As the government has less money, they are really thinking about efficiency in new ways.
WT: As a leader, what strengths do you bring to this position?
Warden: It’s the context of having operated in a variety of different roles and markets and being able to set strategy and define a path to get there. That will be important because we’re entering a time of great change.
I started my career at GE, and one of the things that was instilled in me very early is how important people are and that leadership isn’t a job on an org chart. Leadership is people wanting to follow you, and understanding the vision that you lay out for them.
WT: How about the opposite? What areas are going to be asking for help with?
Warden: My team is very important to me. This business has tremendous breadth. We have over 2,000 contracts, so we need to be talking to a variety of customers on any given day, and listening to them and executing for them.
The team is an extension of me in being able to provide that reach.
I want to make sure that our customers have a common experience each time they talk to Northrop Grumman. My leadership team -- not just the people who report directly to me, but our leaders all through the sector -- are a way that we can get that message to our customers and be consistent in that customer experience.
WT: You said that you see an opportunity to shape what the industry is going to look like. How do you think the industry is going to change?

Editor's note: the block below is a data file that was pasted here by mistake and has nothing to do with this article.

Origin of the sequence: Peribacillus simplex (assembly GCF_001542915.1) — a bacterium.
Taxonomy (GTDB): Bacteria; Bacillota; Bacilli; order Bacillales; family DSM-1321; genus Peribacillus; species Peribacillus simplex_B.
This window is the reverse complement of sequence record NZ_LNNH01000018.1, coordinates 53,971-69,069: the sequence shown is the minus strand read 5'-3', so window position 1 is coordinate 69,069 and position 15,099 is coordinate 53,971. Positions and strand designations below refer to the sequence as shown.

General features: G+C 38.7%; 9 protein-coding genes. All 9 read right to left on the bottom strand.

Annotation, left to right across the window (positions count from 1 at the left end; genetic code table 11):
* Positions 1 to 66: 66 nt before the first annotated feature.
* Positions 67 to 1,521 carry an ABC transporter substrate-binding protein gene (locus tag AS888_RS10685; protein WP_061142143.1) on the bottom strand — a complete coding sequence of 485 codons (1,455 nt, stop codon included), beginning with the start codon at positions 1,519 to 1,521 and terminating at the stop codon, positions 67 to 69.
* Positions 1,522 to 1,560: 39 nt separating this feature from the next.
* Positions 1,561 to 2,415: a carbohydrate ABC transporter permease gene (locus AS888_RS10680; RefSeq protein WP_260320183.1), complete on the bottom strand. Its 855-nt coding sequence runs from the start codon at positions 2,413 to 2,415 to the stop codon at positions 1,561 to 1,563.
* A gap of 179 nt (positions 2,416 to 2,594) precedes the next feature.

Warden: Customers are much more open to innovation today, and that happens because when you have fewer resources, you get more resourceful.
Our customers are listening to ideas to do things differently and change processes that have been fairly entrenched over time. That plays well to Northrop's strengths. We like hard problems. We like the challenges that seem complex and not straightforward on the surface.
We are putting forward ideas on how to use technology differently. An example of that is the work we've done in Blue Force tracking. The more recent work we've done in aerial communications is helping to change the way that messaging is communicated across the battle space, from ground to air and back to ground.
In network operations, we see an ability to transform the way that networks are defended, and how they support the warfighter.
The problem space is not diminishing; it's actually growing. There are more threats and more diversity in the threats to global security today but there are fewer resources to address them.
WT: When you look at your business group, what do you see as your strengths, and where are you focused on improvement?
Warden: We want to broaden our footprint, particularly internationally. The global security environment offers opportunities and is in need of the kind of capabilities that have been developed in the U.S. market.
We want to grow our footprint in cybersecurity, but everyone talks about that. For us, we have a strong footprint in defending networks and supporting cyber operations. We want to continue that, but we also believe legislation will broaden the market in critical infrastructure protection and global security.
Part 2: International opportunities.
Nick Wakeman is the editor-in-chief of Washington Technology. Follow him on Twitter: @nick_wakeman.